2023 Pulitzer Prize Winners - The Complete List

2023 Pulitzer Prize Winners – The Complete List

The Pulitzer Prizes – that time of the year when the journalistic world stops to pat itself on the back, offering accolades to the best of the best. Or, in layman’s terms, it’s like the Oscars, but for people who read more than just tweets.

The 2023 edition did not disappoint, with a mix of expected heavy hitters and a few surprises that had us saying, “Oh, they still do that?” Let’s take a stroll down the winners’ lane, shall we?

pulitzer prize winners for 2023

Journalism’s Finest

Public Service Pulitzer

Associated Press clinched the Public Service Pulitzer for their intense coverage of Mariupol’s siege during Russia’s Ukraine invasion. Nothing says public service like showing the world the grim realities of war, and Associated Press delivered in a big way, earning this prize deservingly.

The AP team really showed up in the Pulitzer scene this year, snagging finalist spots in not just one but two categories. They captured some intense moments through their lenses with breaking news shots of Sri Lanka’s political drama and some deeply moving feature photos showing how the Ukraine conflict is hitting the elderly hard.

When it came to the public service award, the Pulitzer judges couldn’t help but tip their hats to the AP. These were the only folks from the international media camp who hung around Mariupol for nearly three weeks.

They managed to snap heart-stopping images like an injured pregnant woman being hurried off for medical care and the chilling sight of civilian areas under fire from Russia. The team on the ground in Mariupol was like something out of a movie – videojournalist Mstyslav Chernov, photographer Evgeniy Maloletka, and video producer Vasilisa Stepanenko were right there in the thick of it, with reporter Lori Hinnant backing them up from Paris.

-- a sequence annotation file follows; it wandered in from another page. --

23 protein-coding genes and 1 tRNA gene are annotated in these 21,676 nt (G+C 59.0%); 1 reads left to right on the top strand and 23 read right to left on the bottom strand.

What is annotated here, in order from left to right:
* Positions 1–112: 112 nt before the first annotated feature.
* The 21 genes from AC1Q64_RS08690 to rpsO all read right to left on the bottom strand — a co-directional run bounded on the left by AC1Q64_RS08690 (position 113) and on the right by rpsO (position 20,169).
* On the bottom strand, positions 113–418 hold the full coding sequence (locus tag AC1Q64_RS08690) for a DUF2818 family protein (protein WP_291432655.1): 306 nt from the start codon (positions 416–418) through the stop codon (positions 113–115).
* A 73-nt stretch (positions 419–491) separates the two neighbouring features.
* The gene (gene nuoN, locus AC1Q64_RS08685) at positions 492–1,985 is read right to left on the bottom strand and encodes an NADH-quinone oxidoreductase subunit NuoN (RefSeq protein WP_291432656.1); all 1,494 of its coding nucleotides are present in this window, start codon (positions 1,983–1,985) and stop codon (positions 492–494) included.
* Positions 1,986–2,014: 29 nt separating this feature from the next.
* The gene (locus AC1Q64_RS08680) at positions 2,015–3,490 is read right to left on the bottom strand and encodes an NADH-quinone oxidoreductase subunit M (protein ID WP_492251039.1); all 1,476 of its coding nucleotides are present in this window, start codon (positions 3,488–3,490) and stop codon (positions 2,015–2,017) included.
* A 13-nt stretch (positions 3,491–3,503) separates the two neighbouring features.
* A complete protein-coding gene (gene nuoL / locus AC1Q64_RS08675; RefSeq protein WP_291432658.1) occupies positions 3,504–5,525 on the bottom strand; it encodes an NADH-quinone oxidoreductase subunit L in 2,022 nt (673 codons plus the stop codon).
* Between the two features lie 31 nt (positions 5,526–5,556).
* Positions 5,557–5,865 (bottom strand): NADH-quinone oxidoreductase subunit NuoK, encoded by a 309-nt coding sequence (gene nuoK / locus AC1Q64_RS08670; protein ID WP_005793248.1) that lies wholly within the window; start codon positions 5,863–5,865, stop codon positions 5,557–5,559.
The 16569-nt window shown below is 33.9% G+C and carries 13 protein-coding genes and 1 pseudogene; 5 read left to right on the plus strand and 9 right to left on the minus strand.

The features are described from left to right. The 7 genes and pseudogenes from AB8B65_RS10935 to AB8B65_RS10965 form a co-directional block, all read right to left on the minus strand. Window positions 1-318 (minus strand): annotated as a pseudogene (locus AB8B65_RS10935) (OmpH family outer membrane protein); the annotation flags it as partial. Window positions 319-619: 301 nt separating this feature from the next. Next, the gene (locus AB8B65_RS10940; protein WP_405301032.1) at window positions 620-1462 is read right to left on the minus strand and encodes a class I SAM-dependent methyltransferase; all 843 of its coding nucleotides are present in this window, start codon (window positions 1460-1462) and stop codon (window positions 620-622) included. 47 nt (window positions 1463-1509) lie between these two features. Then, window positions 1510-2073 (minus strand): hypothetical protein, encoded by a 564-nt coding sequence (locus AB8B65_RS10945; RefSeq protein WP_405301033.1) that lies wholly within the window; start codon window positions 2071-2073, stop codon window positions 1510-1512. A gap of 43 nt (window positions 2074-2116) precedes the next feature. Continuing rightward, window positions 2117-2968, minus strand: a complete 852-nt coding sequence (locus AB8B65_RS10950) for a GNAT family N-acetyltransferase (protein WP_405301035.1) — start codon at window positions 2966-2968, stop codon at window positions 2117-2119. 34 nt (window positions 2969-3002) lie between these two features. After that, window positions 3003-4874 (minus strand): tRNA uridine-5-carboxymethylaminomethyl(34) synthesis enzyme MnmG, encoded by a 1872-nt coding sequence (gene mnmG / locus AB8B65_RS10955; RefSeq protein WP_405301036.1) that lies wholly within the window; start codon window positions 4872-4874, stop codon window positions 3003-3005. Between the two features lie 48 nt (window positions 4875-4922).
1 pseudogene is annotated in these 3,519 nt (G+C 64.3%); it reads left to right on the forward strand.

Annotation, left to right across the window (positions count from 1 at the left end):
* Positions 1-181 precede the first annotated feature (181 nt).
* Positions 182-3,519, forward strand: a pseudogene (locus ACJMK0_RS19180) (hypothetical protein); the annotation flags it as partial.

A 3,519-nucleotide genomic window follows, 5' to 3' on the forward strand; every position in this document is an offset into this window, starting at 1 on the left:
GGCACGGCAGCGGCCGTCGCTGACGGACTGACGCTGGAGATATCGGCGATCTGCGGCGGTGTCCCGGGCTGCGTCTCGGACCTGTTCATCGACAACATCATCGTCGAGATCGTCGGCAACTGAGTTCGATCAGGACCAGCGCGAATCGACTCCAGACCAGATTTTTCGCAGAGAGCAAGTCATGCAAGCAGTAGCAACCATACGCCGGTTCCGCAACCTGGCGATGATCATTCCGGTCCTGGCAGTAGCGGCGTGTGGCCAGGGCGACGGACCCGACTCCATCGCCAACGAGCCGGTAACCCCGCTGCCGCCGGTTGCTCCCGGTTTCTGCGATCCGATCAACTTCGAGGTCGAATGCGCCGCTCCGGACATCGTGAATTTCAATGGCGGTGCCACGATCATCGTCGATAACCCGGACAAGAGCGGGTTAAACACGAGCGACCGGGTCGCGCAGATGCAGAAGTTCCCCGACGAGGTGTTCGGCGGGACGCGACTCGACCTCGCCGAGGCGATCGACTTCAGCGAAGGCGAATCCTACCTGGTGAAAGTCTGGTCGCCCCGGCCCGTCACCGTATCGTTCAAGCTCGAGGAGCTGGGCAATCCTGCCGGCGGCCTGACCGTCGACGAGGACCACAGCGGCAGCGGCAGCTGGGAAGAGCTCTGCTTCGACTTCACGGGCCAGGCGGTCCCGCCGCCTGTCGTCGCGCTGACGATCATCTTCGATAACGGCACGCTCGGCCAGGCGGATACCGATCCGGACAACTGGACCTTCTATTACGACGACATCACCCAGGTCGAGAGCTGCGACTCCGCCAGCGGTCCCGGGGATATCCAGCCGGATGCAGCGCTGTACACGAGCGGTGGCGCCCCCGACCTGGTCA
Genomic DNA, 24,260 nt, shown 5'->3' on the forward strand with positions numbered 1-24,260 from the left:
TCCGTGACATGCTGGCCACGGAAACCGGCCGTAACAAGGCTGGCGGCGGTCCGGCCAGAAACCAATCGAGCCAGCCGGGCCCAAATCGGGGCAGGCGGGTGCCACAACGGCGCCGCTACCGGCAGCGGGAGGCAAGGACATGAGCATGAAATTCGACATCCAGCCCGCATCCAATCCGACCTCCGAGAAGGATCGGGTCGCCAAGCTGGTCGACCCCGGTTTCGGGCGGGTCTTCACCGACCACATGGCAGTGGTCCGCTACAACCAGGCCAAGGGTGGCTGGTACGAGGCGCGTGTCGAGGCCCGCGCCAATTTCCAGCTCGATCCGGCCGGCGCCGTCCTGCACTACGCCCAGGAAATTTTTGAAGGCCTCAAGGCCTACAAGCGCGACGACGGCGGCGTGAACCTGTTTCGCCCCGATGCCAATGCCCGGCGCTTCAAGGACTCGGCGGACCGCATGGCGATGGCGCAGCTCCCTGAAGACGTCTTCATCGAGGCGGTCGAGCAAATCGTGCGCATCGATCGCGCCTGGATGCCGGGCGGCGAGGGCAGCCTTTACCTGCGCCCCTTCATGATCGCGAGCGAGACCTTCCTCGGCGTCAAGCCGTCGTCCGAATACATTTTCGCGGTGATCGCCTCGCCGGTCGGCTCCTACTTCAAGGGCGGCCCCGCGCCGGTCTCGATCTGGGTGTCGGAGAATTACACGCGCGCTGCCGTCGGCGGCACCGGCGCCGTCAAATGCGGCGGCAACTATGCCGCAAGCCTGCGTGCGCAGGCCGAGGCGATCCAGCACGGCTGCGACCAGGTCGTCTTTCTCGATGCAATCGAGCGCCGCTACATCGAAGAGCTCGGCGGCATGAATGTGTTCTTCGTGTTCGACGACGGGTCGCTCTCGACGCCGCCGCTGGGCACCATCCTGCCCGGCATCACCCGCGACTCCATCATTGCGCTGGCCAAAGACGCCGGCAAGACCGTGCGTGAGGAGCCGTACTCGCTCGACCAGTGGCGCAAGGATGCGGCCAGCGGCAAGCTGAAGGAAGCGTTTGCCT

Breaking News Reporting Award

Los Angeles Times Staff grabbed the Breaking News Reporting award for uncovering racist comments by city officials. The team at The Times really knocked it out of the park. They got their hands on a leaked audio that caught some of the L.A. City Council members in the act.

They weren’t just making racist remarks; they were also scheming to grab more power during the redistricting shenanigans.  The whole saga kicked off with a piece by David Zahniser, Julia Wick, Benjamin Oreskes, Dakota Smith, and Gustavo Arellano. But it didn’t stop there. Soon, journalists and various departments from all over the newsroom jumped in on the action.

The judges tipped their hats to The Times for lifting the lid on that sneaky, secretly recorded chat full of racist comments. But that was just the start.  They kept the momentum going with a bunch of follow-up stories that dove deep into the ensuing chaos and took a hard look at the broader racial tensions at play.

Investigative Reporting Award

Investigative Reporting Award 2023

The Wall Street Journal Staff emerged victorious in Investigative Reporting for digging into federal agencies’ officials and their financial conflicts of interest. They’ve been keeping a close eye on the financial shenanigans at 50 federal agencies.